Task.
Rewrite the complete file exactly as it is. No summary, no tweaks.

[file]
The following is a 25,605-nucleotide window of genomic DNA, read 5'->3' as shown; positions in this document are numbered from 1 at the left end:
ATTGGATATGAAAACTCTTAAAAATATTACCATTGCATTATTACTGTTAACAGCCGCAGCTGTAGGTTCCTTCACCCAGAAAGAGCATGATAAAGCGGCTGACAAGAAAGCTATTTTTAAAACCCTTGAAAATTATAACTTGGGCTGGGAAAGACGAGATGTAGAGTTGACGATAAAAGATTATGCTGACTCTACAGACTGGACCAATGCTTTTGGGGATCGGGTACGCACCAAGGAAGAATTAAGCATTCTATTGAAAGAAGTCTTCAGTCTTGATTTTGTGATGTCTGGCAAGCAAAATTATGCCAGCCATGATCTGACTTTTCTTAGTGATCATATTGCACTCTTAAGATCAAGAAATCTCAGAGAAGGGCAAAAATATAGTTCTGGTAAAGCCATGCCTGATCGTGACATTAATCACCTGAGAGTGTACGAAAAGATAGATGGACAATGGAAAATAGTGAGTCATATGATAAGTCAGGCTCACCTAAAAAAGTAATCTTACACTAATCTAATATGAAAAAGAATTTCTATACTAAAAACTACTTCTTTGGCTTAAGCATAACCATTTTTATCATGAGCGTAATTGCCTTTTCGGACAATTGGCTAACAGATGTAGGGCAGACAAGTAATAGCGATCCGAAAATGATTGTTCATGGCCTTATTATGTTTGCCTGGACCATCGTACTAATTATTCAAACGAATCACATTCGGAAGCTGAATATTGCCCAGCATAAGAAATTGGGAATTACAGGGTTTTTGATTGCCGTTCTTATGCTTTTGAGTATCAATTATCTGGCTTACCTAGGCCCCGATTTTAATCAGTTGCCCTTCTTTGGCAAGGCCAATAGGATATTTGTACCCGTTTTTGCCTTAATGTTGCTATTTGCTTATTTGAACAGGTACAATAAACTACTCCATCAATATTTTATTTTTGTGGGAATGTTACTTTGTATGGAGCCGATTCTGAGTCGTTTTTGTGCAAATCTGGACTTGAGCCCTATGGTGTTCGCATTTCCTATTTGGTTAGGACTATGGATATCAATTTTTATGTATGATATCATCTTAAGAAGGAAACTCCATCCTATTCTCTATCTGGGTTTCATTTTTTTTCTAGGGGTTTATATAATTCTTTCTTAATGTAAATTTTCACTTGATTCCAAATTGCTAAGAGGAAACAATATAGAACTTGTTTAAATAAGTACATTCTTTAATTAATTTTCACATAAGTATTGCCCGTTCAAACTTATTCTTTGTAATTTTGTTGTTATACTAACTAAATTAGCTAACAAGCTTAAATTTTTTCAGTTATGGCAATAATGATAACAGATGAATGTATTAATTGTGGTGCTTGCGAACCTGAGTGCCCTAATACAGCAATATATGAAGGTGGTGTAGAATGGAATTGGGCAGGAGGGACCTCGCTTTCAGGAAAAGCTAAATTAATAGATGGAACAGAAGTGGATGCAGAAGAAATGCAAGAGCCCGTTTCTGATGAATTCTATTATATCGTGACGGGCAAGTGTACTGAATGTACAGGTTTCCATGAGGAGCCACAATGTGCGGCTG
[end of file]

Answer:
The following is a 25,605-nucleotide window of genomic DNA, read 5'->3' as shown; positions in this document are numbered from 1 at the left end:
ATTGGATATGAAAACTCTTAAAAATATTACCATTGCATTATTACTGTTAACAGCCGCAGCTGTAGGTTCCTTCACCCAGAAAGAGCATGATAAAGCGGCTGACAAGAAAGCTATTTTTAAAACCCTTGAAAATTATAACTTGGGCTGGGAAAGACGAGATGTAGAGTTGACGATAAAAGATTATGCTGACTCTACAGACTGGACCAATGCTTTTGGGGATCGGGTACGCACCAAGGAAGAATTAAGCATTCTATTGAAAGAAGTCTTCAGTCTTGATTTTGTGATGTCTGGCAAGCAAAATTATGCCAGCCATGATCTGACTTTTCTTAGTGATCATATTGCACTCTTAAGATCAAGAAATCTCAGAGAAGGGCAAAAATATAGTTCTGGTAAAGCCATGCCTGATCGTGACATTAATCACCTGAGAGTGTACGAAAAGATAGATGGACAATGGAAAATAGTGAGTCATATGATAAGTCAGGCTCACCTAAAAAAGTAATCTTACACTAATCTAATATGAAAAAGAATTTCTATACTAAAAACTACTTCTTTGGCTTAAGCATAACCATTTTTATCATGAGCGTAATTGCCTTTTCGGACAATTGGCTAACAGATGTAGGGCAGACAAGTAATAGCGATCCGAAAATGATTGTTCATGGCCTTATTATGTTTGCCTGGACCATCGTACTAATTATTCAAACGAATCACATTCGGAAGCTGAATATTGCCCAGCATAAGAAATTGGGAATTACAGGGTTTTTGATTGCCGTTCTTATGCTTTTGAGTATCAATTATCTGGCTTACCTAGGCCCCGATTTTAATCAGTTGCCCTTCTTTGGCAAGGCCAATAGGATATTTGTACCCGTTTTTGCCTTAATGTTGCTATTTGCTTATTTGAACAGGTACAATAAACTACTCCATCAATATTTTATTTTTGTGGGAATGTTACTTTGTATGGAGCCGATTCTGAGTCGTTTTTGTGCAAATCTGGACTTGAGCCCTATGGTGTTCGCATTTCCTATTTGGTTAGGACTATGGATATCAATTTTTATGTATGATATCATCTTAAGAAGGAAACTCCATCCTATTCTCTATCTGGGTTTCATTTTTTTTCTAGGGGTTTATATAATTCTTTCTTAATGTAAATTTTCACTTGATTCCAAATTGCTAAGAGGAAACAATATAGAACTTGTTTAAATAAGTACATTCTTTAATTAATTTTCACATAAGTATTGCCCGTTCAAACTTATTCTTTGTAATTTTGTTGTTATACTAACTAAATTAGCTAACAAGCTTAAATTTTTTCAGTTATGGCAATAATGATAACAGATGAATGTATTAATTGTGGTGCTTGCGAACCTGAGTGCCCTAATACAGCAATATATGAAGGTGGTGTAGAATGGAATTGGGCAGGAGGGACCTCGCTTTCAGGAAAAGCTAAATTAATAGATGGAACAGAAGTGGATGCAGAAGAAATGCAAGAGCCCGTTTCTGATGAATTCTATTATATCGTGACGGGCAAGTGTACTGAATGTACAGGTTTCCATGAGGAGCCACAATGTGCGGCTG